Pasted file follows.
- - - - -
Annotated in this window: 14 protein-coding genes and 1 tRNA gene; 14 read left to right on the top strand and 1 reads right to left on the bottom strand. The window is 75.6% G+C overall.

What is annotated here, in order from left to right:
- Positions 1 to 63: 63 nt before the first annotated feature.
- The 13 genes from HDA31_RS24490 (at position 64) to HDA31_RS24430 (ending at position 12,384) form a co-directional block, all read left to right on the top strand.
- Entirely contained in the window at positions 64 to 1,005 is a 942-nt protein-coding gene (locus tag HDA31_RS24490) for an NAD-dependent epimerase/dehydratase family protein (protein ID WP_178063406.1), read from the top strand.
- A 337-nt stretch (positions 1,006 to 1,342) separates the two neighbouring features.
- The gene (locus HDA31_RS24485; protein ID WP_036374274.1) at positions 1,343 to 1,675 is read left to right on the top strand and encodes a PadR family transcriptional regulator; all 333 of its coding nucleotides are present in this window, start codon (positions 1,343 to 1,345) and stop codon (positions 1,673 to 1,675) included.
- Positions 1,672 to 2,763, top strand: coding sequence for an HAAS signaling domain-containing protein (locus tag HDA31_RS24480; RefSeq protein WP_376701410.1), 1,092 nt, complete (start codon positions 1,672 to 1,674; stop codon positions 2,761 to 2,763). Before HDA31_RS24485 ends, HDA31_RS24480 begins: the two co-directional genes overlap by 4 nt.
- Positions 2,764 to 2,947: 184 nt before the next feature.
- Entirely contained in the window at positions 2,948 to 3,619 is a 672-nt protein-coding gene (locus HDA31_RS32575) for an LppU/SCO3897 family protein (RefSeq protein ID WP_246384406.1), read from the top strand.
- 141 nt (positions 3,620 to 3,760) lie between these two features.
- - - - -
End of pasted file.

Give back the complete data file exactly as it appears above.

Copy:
Annotated in this window: 14 protein-coding genes and 1 tRNA gene; 14 read left to right on the top strand and 1 reads right to left on the bottom strand. The window is 75.6% G+C overall.

What is annotated here, in order from left to right:
- Positions 1 to 63: 63 nt before the first annotated feature.
- The 13 genes from HDA31_RS24490 (at position 64) to HDA31_RS24430 (ending at position 12,384) form a co-directional block, all read left to right on the top strand.
- Entirely contained in the window at positions 64 to 1,005 is a 942-nt protein-coding gene (locus tag HDA31_RS24490) for an NAD-dependent epimerase/dehydratase family protein (protein ID WP_178063406.1), read from the top strand.
- A 337-nt stretch (positions 1,006 to 1,342) separates the two neighbouring features.
- The gene (locus HDA31_RS24485; protein ID WP_036374274.1) at positions 1,343 to 1,675 is read left to right on the top strand and encodes a PadR family transcriptional regulator; all 333 of its coding nucleotides are present in this window, start codon (positions 1,343 to 1,345) and stop codon (positions 1,673 to 1,675) included.
- Positions 1,672 to 2,763, top strand: coding sequence for an HAAS signaling domain-containing protein (locus tag HDA31_RS24480; RefSeq protein WP_376701410.1), 1,092 nt, complete (start codon positions 1,672 to 1,674; stop codon positions 2,761 to 2,763). Before HDA31_RS24485 ends, HDA31_RS24480 begins: the two co-directional genes overlap by 4 nt.
- Positions 2,764 to 2,947: 184 nt before the next feature.
- Entirely contained in the window at positions 2,948 to 3,619 is a 672-nt protein-coding gene (locus HDA31_RS32575) for an LppU/SCO3897 family protein (RefSeq protein ID WP_246384406.1), read from the top strand.
- 141 nt (positions 3,620 to 3,760) lie between these two features.